Robust plans and contingent plans: Scenario Planning for an Uncertain World

Arnab Chakraborty, Nikhil Kaza, Gerrit Jan Knaap, Brian Deal

Research output: Contribution to journalArticlepeer-review


Problem: The practice of scenario planning is often too focused on developing a single preferred scenario and fails to adequately consider multiple uncertain futures. The U.S. Department of Housing and Urban Development recently awarded grants for scenario planning at regional and metropolitan scales that further promote this practice. However, a lack of systematic analysis of uncertainty limits the role of scenario planning. Purpose: The purpose of this article is to demonstrate how to incorporate uncertainty into large-scale scenario analysis and then use that framework to identify contingent and robust plans. Methods: We adapt the concepts of controllable internal options and uncontrollable external forces and consider their interactions in order to develop future scenarios and identify contingent and robust decisions. We then apply this technique using advanced econometric, land use, and transportation models developed for the Baltimore-Washington metropolitan region and its vicinity. Finally, based on the results of a hypothetical, yet plausible, exercise, we show how contingent and robust decisions can help local and regional governments develop contingent and robust plans. Results and conclusions: Scenarios developed as a combination of internal options and external forces allow us to identify a wider range of future impacts than in traditional metropolitan scenario planning. Robust plans support choices that offer benefits across scenarios. Contingent plans can be tailored to specific futures. Takeaway for practice: By providing a way to think systematically about uncertainty, scenario analysis promises to improve the efficacy of large-scale planning. Research support: This article was not directly supported by any outside agency, but support for the modeling system was provided by the following organizations: Maryland State Highway Administration, Maryland Department of Transportation, Maryland Department of Planning, U.S. Environmental Protection Agency, and Lincoln Institute of Land Policy.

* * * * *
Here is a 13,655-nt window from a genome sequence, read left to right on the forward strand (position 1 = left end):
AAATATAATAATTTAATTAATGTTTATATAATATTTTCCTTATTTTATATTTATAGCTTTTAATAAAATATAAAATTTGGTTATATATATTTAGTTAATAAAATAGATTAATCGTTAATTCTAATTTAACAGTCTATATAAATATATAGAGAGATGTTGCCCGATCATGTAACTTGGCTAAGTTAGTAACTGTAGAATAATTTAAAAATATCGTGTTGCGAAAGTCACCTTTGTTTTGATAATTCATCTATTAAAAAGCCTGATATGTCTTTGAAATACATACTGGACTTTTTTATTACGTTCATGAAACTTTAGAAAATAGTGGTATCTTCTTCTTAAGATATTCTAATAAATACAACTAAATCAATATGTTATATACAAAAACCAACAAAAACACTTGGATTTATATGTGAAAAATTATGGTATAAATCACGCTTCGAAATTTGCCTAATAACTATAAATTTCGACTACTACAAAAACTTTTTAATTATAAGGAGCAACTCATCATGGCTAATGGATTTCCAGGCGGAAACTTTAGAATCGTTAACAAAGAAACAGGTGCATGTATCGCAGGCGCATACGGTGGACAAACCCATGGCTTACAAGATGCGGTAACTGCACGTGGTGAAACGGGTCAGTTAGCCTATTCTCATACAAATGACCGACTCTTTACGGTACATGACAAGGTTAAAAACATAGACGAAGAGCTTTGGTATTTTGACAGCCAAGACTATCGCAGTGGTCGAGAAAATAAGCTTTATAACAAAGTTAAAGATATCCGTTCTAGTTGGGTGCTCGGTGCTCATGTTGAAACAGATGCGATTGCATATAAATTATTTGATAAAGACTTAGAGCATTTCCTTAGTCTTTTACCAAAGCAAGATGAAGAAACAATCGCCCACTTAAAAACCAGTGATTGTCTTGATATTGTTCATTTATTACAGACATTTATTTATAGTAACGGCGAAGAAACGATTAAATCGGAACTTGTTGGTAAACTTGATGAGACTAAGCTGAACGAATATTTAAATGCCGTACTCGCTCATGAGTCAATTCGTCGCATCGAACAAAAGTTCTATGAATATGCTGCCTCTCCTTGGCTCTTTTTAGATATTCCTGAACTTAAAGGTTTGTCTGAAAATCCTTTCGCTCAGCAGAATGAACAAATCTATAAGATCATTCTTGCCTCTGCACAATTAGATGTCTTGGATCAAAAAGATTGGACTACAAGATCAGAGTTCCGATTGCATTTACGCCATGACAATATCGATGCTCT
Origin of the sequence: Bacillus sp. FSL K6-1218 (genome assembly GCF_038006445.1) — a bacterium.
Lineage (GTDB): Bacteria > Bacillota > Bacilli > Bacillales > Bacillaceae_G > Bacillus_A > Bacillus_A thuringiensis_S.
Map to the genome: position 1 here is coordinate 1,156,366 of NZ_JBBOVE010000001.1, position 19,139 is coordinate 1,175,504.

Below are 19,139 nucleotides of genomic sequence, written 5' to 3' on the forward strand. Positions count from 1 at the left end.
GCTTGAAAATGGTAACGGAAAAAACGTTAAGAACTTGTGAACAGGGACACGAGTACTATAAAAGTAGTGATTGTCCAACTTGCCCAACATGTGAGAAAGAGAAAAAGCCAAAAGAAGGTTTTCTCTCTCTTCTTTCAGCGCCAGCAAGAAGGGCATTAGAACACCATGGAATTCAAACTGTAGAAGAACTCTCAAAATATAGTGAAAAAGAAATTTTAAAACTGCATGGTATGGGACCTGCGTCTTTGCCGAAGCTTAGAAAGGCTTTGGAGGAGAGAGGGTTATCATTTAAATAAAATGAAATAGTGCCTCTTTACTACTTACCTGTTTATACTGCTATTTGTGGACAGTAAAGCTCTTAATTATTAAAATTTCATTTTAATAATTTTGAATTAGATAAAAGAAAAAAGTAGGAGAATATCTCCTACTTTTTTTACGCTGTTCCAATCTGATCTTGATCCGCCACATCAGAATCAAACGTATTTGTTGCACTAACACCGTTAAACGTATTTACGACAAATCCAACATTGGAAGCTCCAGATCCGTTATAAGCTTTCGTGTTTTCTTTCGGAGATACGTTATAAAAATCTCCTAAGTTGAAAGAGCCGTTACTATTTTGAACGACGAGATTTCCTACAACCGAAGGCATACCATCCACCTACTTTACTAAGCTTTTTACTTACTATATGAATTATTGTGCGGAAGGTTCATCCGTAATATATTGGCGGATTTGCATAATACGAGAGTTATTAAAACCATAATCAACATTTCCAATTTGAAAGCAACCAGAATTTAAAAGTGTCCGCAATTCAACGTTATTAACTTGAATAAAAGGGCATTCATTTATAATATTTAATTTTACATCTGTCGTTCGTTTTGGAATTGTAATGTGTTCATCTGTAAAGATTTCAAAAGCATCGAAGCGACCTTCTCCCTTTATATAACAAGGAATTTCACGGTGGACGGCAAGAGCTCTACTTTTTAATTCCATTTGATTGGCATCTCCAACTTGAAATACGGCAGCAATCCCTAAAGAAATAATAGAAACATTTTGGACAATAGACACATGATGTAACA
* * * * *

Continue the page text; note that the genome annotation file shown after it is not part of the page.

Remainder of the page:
Original languageEnglish (US)
Pages (from-to)251-266
Number of pages16
JournalJournal of the American Planning Association
Issue number3
StatePublished - Jun 1 2011


  • external forces
  • internal options
  • land use and transportation models
  • robust and contingent plans
  • strategic decision making
  • uncertainty

ASJC Scopus subject areas

  • Geography, Planning and Development
  • Development
  • Urban Studies

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